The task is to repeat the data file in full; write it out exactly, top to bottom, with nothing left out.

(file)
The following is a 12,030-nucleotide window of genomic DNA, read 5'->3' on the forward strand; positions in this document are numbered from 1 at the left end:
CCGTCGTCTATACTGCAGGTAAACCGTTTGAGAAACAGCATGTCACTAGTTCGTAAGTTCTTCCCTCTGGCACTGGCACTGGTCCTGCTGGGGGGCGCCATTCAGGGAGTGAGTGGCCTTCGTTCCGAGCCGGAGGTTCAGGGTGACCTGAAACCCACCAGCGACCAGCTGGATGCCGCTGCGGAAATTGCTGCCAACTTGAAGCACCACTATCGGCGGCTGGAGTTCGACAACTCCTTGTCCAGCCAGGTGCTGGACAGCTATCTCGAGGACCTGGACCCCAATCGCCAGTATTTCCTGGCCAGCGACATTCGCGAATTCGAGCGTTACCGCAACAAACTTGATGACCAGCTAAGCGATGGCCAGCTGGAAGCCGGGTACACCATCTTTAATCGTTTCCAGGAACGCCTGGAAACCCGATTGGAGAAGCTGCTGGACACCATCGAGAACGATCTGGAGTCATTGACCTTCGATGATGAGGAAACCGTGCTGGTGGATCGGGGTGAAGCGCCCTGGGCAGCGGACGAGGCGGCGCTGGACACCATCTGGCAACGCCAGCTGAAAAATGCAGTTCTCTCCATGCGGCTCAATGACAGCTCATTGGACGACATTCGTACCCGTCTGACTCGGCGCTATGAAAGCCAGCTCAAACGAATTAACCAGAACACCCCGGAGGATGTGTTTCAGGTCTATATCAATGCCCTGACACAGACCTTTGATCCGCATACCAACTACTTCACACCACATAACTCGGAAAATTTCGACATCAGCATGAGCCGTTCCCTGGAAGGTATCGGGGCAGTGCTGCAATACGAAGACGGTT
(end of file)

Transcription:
The following is a 12,030-nucleotide window of genomic DNA, read 5'->3' on the forward strand; positions in this document are numbered from 1 at the left end:
CCGTCGTCTATACTGCAGGTAAACCGTTTGAGAAACAGCATGTCACTAGTTCGTAAGTTCTTCCCTCTGGCACTGGCACTGGTCCTGCTGGGGGGCGCCATTCAGGGAGTGAGTGGCCTTCGTTCCGAGCCGGAGGTTCAGGGTGACCTGAAACCCACCAGCGACCAGCTGGATGCCGCTGCGGAAATTGCTGCCAACTTGAAGCACCACTATCGGCGGCTGGAGTTCGACAACTCCTTGTCCAGCCAGGTGCTGGACAGCTATCTCGAGGACCTGGACCCCAATCGCCAGTATTTCCTGGCCAGCGACATTCGCGAATTCGAGCGTTACCGCAACAAACTTGATGACCAGCTAAGCGATGGCCAGCTGGAAGCCGGGTACACCATCTTTAATCGTTTCCAGGAACGCCTGGAAACCCGATTGGAGAAGCTGCTGGACACCATCGAGAACGATCTGGAGTCATTGACCTTCGATGATGAGGAAACCGTGCTGGTGGATCGGGGTGAAGCGCCCTGGGCAGCGGACGAGGCGGCGCTGGACACCATCTGGCAACGCCAGCTGAAAAATGCAGTTCTCTCCATGCGGCTCAATGACAGCTCATTGGACGACATTCGTACCCGTCTGACTCGGCGCTATGAAAGCCAGCTCAAACGAATTAACCAGAACACCCCGGAGGATGTGTTTCAGGTCTATATCAATGCCCTGACACAGACCTTTGATCCGCATACCAACTACTTCACACCACATAACTCGGAAAATTTCGACATCAGCATGAGCCGTTCCCTGGAAGGTATCGGGGCAGTGCTGCAATACGAAGACGGTT